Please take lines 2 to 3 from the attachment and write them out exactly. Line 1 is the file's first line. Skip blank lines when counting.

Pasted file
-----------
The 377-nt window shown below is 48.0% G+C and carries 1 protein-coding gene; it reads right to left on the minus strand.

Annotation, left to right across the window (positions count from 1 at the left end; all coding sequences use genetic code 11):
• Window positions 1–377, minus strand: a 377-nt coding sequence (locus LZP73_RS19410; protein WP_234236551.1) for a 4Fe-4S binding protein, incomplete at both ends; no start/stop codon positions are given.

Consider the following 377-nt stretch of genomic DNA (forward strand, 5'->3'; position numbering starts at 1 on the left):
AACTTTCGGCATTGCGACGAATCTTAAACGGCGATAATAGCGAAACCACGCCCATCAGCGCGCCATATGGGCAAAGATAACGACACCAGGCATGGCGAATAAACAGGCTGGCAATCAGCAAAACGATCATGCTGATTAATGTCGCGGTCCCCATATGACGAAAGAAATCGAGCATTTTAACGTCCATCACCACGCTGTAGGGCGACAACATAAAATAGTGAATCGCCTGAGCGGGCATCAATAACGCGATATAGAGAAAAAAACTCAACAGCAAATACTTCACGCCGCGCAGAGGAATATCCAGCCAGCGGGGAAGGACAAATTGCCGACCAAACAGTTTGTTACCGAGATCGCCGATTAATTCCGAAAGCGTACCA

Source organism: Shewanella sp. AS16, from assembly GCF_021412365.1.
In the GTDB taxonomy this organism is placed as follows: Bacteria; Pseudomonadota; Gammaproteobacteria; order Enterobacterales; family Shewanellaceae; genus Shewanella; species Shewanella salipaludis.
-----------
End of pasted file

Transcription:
Annotation, left to right across the window (positions count from 1 at the left end; all coding sequences use genetic code 11):
• Window positions 1–377, minus strand: a 377-nt coding sequence (locus LZP73_RS19410; protein WP_234236551.1) for a 4Fe-4S binding protein, incomplete at both ends; no start/stop codon positions are given.